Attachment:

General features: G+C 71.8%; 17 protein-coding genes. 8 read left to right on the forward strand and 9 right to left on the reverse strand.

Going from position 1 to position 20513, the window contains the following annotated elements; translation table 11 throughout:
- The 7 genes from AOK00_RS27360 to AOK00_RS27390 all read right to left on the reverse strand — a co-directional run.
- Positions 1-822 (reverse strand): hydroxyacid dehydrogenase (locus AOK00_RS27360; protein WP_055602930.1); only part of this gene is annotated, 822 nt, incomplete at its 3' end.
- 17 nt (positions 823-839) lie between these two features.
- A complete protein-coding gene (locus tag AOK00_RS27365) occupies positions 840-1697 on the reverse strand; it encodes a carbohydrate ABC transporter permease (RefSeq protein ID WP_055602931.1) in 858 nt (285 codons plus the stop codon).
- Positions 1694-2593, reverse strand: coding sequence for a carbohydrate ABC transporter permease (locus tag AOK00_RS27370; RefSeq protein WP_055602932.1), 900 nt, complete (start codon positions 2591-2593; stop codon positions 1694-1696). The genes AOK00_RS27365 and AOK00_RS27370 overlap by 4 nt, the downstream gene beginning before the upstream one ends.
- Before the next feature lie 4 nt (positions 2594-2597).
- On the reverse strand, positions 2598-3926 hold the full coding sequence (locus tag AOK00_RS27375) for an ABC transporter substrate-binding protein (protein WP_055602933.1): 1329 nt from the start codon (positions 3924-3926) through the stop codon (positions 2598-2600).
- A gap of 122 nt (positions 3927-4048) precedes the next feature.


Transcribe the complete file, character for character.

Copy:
General features: G+C 71.8%; 17 protein-coding genes. 8 read left to right on the forward strand and 9 right to left on the reverse strand.

Going from position 1 to position 20513, the window contains the following annotated elements; translation table 11 throughout:
- The 7 genes from AOK00_RS27360 to AOK00_RS27390 all read right to left on the reverse strand — a co-directional run.
- Positions 1-822 (reverse strand): hydroxyacid dehydrogenase (locus AOK00_RS27360; protein WP_055602930.1); only part of this gene is annotated, 822 nt, incomplete at its 3' end.
- 17 nt (positions 823-839) lie between these two features.
- A complete protein-coding gene (locus tag AOK00_RS27365) occupies positions 840-1697 on the reverse strand; it encodes a carbohydrate ABC transporter permease (RefSeq protein ID WP_055602931.1) in 858 nt (285 codons plus the stop codon).
- Positions 1694-2593, reverse strand: coding sequence for a carbohydrate ABC transporter permease (locus tag AOK00_RS27370; RefSeq protein WP_055602932.1), 900 nt, complete (start codon positions 2591-2593; stop codon positions 1694-1696). The genes AOK00_RS27365 and AOK00_RS27370 overlap by 4 nt, the downstream gene beginning before the upstream one ends.
- Before the next feature lie 4 nt (positions 2594-2597).
- On the reverse strand, positions 2598-3926 hold the full coding sequence (locus tag AOK00_RS27375) for an ABC transporter substrate-binding protein (protein WP_055602933.1): 1329 nt from the start codon (positions 3924-3926) through the stop codon (positions 2598-2600).
- A gap of 122 nt (positions 3927-4048) precedes the next feature.